If none of the 100 random numbers happen to coincide with the values returned from the table, then the query will return no rows.

Quiz question: what is the theoretical maximum number of rows the above query could ever return?

To fix it so that Oracle only evaluates the selection criteria once, we just need to wrap it in another subquery:

select * from (
  select rownum r from dual connect by level <= 100
where r = (select trunc(dbms_random.value(1,100)) from dual);

A Good Bad Example

I learnt something new today (thanks to Steven) about TRIM – in the past I’ve used RTRIM and LTRIM if I only want to trim from the left or right ends of a string, but I was not aware (or had forgotten) that SQL’s TRIM function allows this to be specified.

Oracle’s documentation of TRIM, however, has a somewhat confusing example:

“This example trims leading zeros from the hire date of the employees in the hr schema:

SELECT employee_id,
FROM employees
WHERE department_id = 60
ORDER BY employee_id;

----------- ---------
103 3-JAN-90
104 21-MAY-91
105 25-JUN-97
106 5-FEB-98
107 7-FEB-99

As an example of using the TRIM function the above code is adequate; however, why does it call the TO_CHAR function at that point? After all, TO_CHAR is only useful if the datatype of its argument is not a character string – but in this case, it’s a string already – TRIM always returns a string.

Not only does the example perform a useless datatype conversion, it involves an implicit conversion – from date to string. The expression would be much better like this:


Better – but still not perfect. Sure, we should probably specify the date format so the code is a bit more robust (what if the session has a default format of ‘MM/DD/YY’?), but we can see yet another implicit data type conversion: “LEADING 0“. The only purpose for TRIM is to remove characters. Sure, you can put in zero if you want, but it’s only going to be converted to a character, ‘0’ anyway – so why not make it obvious to the next coder who comes along:


There, much better! I think the above expression is much clearer about what it will actually do – i.e. it converts a date to a string of characters, and then removes any leading ‘0’ characters.

“Not possible” is rarely correct

A good example of how not to answer a “Is it possible to…” question:

Is it possible to write a query which returns a date for every day between two specified days?

It’s ok to admit you don’t know how to do something.

It’s ok to say you don’t think a simple or feasible solution exists for a problem.

It may even be ok to say that something is impossible – if you constrain your answer to current technology. To say this you need to really know the technology, you need to have read about the problem widely enough, and you need to have enough personal experience to be able to say confidently, “no, what you are asking is impossible”. Even then, you might still be wrong, or become wrong sooner or later.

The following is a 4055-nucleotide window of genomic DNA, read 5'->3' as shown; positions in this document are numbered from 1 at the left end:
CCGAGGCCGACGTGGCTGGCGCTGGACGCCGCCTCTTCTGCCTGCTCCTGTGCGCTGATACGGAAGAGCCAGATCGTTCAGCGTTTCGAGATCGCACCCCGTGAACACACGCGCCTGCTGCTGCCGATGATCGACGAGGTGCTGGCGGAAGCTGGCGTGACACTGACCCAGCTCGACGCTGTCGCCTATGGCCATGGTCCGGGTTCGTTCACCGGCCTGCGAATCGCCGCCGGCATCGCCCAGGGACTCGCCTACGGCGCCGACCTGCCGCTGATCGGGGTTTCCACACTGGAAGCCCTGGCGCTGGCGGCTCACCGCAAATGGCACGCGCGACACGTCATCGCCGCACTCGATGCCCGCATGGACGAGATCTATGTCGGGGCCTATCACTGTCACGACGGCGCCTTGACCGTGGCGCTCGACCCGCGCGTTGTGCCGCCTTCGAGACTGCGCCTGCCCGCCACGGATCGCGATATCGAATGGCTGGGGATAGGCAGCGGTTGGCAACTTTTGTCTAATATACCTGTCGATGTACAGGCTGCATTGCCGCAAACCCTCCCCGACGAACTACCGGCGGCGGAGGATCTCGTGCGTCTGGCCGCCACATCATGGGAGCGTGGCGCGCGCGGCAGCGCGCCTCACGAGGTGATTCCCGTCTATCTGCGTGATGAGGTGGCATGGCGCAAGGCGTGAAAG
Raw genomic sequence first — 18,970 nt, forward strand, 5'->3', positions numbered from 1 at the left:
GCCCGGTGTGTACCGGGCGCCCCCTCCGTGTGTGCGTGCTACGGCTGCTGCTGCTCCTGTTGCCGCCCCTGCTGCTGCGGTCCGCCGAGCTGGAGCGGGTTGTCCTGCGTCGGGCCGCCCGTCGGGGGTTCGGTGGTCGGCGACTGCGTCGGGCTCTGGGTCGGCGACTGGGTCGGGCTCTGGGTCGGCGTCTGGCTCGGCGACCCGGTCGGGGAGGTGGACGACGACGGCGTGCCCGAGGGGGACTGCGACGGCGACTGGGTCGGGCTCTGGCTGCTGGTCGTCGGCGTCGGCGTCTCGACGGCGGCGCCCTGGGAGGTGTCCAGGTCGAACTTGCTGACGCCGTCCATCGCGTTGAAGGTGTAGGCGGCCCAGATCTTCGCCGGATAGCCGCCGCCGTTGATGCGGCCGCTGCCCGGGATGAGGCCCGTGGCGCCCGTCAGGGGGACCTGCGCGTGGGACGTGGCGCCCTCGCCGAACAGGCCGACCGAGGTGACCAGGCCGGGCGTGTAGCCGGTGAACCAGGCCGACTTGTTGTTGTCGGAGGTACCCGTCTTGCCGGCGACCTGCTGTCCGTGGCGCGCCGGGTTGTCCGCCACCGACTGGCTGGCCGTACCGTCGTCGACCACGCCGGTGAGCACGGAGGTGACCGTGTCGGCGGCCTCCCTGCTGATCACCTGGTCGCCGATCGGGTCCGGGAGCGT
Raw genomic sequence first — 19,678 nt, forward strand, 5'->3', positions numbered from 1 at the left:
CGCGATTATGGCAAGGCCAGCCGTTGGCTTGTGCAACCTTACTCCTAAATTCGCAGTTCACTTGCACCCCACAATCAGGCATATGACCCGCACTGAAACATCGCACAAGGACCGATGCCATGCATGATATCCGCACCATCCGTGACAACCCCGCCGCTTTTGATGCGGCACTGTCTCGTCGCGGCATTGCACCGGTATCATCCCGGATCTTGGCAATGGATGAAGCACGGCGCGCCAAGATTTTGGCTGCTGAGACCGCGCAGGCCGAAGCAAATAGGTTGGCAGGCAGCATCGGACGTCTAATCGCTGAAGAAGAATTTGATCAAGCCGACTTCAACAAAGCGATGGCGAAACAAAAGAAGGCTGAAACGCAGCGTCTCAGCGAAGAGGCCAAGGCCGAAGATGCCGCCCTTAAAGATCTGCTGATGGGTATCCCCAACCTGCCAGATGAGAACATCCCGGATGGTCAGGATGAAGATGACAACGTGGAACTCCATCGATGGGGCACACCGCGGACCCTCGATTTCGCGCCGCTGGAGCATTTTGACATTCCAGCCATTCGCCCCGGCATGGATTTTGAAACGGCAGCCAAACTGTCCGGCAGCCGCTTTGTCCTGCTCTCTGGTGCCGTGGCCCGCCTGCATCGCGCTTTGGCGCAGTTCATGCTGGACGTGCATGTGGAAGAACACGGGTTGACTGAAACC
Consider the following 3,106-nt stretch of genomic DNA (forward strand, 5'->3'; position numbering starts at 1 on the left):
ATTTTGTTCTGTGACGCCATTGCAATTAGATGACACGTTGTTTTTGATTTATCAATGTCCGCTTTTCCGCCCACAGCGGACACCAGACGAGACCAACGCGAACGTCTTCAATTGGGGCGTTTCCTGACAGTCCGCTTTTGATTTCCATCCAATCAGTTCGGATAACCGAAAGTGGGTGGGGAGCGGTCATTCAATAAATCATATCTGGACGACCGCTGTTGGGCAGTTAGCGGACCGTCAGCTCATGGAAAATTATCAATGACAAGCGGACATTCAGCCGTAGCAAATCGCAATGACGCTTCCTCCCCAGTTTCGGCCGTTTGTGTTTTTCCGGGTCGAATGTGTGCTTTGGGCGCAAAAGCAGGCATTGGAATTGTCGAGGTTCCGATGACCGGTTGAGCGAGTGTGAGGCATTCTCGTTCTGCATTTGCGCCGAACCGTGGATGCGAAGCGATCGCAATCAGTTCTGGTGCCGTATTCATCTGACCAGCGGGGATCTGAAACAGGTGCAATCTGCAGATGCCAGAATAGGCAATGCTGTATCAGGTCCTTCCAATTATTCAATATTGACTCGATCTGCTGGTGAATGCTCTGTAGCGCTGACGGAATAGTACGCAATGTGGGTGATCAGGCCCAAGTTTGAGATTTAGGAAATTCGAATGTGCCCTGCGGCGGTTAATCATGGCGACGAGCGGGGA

An answer saying outright, “No, that is impossible”, is just inviting a sharp rebuttal. Especially when in the very next sentence you admit that you aren’t an “Oracle specialist” 🙂

Truncated Mean in Oracle

A colleague needed to get the average from a set of data, but disregarding the top 25% and the bottom 25%. We didn’t know of any builtin Oracle function that would do this, but a review of the wikipedia page for Average yielded the technical term: truncated (or trimmed) mean. So we searched the Oracle docs and Google for ways to implement this function and didn’t come up with anything very useful. There were some SQL Server scripts which would have required two or three passes over the dataset.

After browsing through the aggregate functions documentation, I hit upon the NTILE function which I’ve used before, and realised that was the answer. The NTILE function takes a set of ordered data and divides it evenly (or as evenly as possible) between a number of buckets. In our case, we wanted to discard the top 25% and bottom 25%, so we simply divide the set into 4 buckets and discard the 1st and the 4th buckets; then take the standard average of the remainder:

SELECT AVG(mystat)
      SELECT mystat,
             NTILE(4) OVER (ORDER BY mystat) n
      FROM (SELECT mystat
            FROM mytable)
WHERE n IN (2,3);

The benefit of this query is that it only does one pass over the data, and was easily modified to partition the data set into groups; a count was also added so that the average could be taken over the entire data set for any groups that had less than 4 items.

To get the truncated mean in groups, except for groups with <4 items (for which we’ll report the average over the entire group):

SELECT mycat, AVG(mystat)
      SELECT mycat, mystat,
             NTILE(4) OVER (PARTITION BY mycat
                            ORDER BY mystat) n,
             COUNT(1) OVER (PARTITION BY mycat) c 
      FROM (SELECT mycat, mystat
            FROM mytable)
WHERE n IN (2,3) OR c < 4
GROUP BY mycat
ORDER BY mycat;

A good entry-level interview question

I think this would make a reasonable question for would-be database developers:

What are the differences between the following statements?

UPDATE mytable SET mycolumn = NULL;
ALTER TABLE mytable MODIFY (mycolumn NULL);

If they can’t answer this correctly, they don’t get to stage two.